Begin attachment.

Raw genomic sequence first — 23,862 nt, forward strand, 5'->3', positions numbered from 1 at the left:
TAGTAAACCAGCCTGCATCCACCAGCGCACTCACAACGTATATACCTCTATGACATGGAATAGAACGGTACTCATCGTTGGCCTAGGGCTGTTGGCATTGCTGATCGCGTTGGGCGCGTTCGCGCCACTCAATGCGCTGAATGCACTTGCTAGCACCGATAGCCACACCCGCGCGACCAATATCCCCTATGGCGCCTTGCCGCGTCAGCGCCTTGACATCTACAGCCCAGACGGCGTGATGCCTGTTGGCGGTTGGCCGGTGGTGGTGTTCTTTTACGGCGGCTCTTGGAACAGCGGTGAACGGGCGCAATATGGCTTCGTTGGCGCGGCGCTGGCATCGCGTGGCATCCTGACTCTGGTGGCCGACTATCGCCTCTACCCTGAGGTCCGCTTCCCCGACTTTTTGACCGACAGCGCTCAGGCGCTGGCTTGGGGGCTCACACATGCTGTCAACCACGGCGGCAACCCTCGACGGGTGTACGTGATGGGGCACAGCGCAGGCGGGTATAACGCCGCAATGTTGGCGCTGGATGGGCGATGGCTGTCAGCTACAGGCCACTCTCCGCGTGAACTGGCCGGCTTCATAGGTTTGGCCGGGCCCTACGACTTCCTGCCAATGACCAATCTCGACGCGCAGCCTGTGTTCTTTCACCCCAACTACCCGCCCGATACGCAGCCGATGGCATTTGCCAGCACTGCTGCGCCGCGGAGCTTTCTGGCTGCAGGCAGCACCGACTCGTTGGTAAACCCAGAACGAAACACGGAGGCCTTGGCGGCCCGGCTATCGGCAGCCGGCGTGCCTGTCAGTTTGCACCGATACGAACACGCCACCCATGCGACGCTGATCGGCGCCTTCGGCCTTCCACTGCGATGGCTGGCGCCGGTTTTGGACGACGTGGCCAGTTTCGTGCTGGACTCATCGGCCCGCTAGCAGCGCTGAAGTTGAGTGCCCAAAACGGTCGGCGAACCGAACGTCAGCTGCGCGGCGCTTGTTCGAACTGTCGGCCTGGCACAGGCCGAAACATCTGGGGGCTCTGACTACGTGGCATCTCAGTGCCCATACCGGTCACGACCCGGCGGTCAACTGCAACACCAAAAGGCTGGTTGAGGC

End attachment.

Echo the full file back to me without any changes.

Raw genomic sequence first — 23,862 nt, forward strand, 5'->3', positions numbered from 1 at the left:
TAGTAAACCAGCCTGCATCCACCAGCGCACTCACAACGTATATACCTCTATGACATGGAATAGAACGGTACTCATCGTTGGCCTAGGGCTGTTGGCATTGCTGATCGCGTTGGGCGCGTTCGCGCCACTCAATGCGCTGAATGCACTTGCTAGCACCGATAGCCACACCCGCGCGACCAATATCCCCTATGGCGCCTTGCCGCGTCAGCGCCTTGACATCTACAGCCCAGACGGCGTGATGCCTGTTGGCGGTTGGCCGGTGGTGGTGTTCTTTTACGGCGGCTCTTGGAACAGCGGTGAACGGGCGCAATATGGCTTCGTTGGCGCGGCGCTGGCATCGCGTGGCATCCTGACTCTGGTGGCCGACTATCGCCTCTACCCTGAGGTCCGCTTCCCCGACTTTTTGACCGACAGCGCTCAGGCGCTGGCTTGGGGGCTCACACATGCTGTCAACCACGGCGGCAACCCTCGACGGGTGTACGTGATGGGGCACAGCGCAGGCGGGTATAACGCCGCAATGTTGGCGCTGGATGGGCGATGGCTGTCAGCTACAGGCCACTCTCCGCGTGAACTGGCCGGCTTCATAGGTTTGGCCGGGCCCTACGACTTCCTGCCAATGACCAATCTCGACGCGCAGCCTGTGTTCTTTCACCCCAACTACCCGCCCGATACGCAGCCGATGGCATTTGCCAGCACTGCTGCGCCGCGGAGCTTTCTGGCTGCAGGCAGCACCGACTCGTTGGTAAACCCAGAACGAAACACGGAGGCCTTGGCGGCCCGGCTATCGGCAGCCGGCGTGCCTGTCAGTTTGCACCGATACGAACACGCCACCCATGCGACGCTGATCGGCGCCTTCGGCCTTCCACTGCGATGGCTGGCGCCGGTTTTGGACGACGTGGCCAGTTTCGTGCTGGACTCATCGGCCCGCTAGCAGCGCTGAAGTTGAGTGCCCAAAACGGTCGGCGAACCGAACGTCAGCTGCGCGGCGCTTGTTCGAACTGTCGGCCTGGCACAGGCCGAAACATCTGGGGGCTCTGACTACGTGGCATCTCAGTGCCCATACCGGTCACGACCCGGCGGTCAACTGCAACACCAAAAGGCTGGTTGAGGC